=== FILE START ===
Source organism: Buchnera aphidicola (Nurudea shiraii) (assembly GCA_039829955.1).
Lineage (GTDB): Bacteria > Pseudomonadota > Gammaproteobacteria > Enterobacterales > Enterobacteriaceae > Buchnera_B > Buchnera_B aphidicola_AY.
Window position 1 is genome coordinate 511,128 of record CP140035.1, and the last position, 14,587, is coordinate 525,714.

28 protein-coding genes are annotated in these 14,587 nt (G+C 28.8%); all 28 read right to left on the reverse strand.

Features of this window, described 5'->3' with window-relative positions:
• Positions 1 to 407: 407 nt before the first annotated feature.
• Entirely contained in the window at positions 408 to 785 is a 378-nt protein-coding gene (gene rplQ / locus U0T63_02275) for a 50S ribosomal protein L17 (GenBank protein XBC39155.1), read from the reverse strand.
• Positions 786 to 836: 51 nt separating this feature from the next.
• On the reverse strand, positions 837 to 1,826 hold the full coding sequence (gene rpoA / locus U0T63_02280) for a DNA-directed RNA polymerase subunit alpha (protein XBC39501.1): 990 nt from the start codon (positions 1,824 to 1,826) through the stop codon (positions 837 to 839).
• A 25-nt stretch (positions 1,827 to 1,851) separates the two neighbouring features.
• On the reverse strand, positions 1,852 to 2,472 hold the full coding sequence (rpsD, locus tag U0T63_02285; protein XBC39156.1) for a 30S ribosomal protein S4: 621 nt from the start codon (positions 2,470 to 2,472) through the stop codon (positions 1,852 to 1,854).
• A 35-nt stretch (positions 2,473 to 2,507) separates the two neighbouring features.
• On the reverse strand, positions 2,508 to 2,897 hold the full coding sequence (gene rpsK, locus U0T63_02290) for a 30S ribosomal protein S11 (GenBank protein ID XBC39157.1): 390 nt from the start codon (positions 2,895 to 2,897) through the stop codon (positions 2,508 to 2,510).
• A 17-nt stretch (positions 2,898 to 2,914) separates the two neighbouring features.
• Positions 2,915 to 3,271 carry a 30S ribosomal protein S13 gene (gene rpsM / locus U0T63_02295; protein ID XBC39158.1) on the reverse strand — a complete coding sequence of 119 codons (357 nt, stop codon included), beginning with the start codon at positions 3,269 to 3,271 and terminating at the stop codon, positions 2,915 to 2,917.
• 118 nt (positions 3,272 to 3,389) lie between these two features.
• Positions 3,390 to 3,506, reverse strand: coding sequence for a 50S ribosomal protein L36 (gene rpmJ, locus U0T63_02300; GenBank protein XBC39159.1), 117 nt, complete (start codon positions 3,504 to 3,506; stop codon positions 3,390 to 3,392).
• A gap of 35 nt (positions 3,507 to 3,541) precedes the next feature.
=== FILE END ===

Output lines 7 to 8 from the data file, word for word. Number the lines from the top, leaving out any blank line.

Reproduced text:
• Entirely contained in the window at positions 408 to 785 is a 378-nt protein-coding gene (gene rplQ / locus U0T63_02275) for a 50S ribosomal protein L17 (GenBank protein XBC39155.1), read from the reverse strand.
• Positions 786 to 836: 51 nt separating this feature from the next.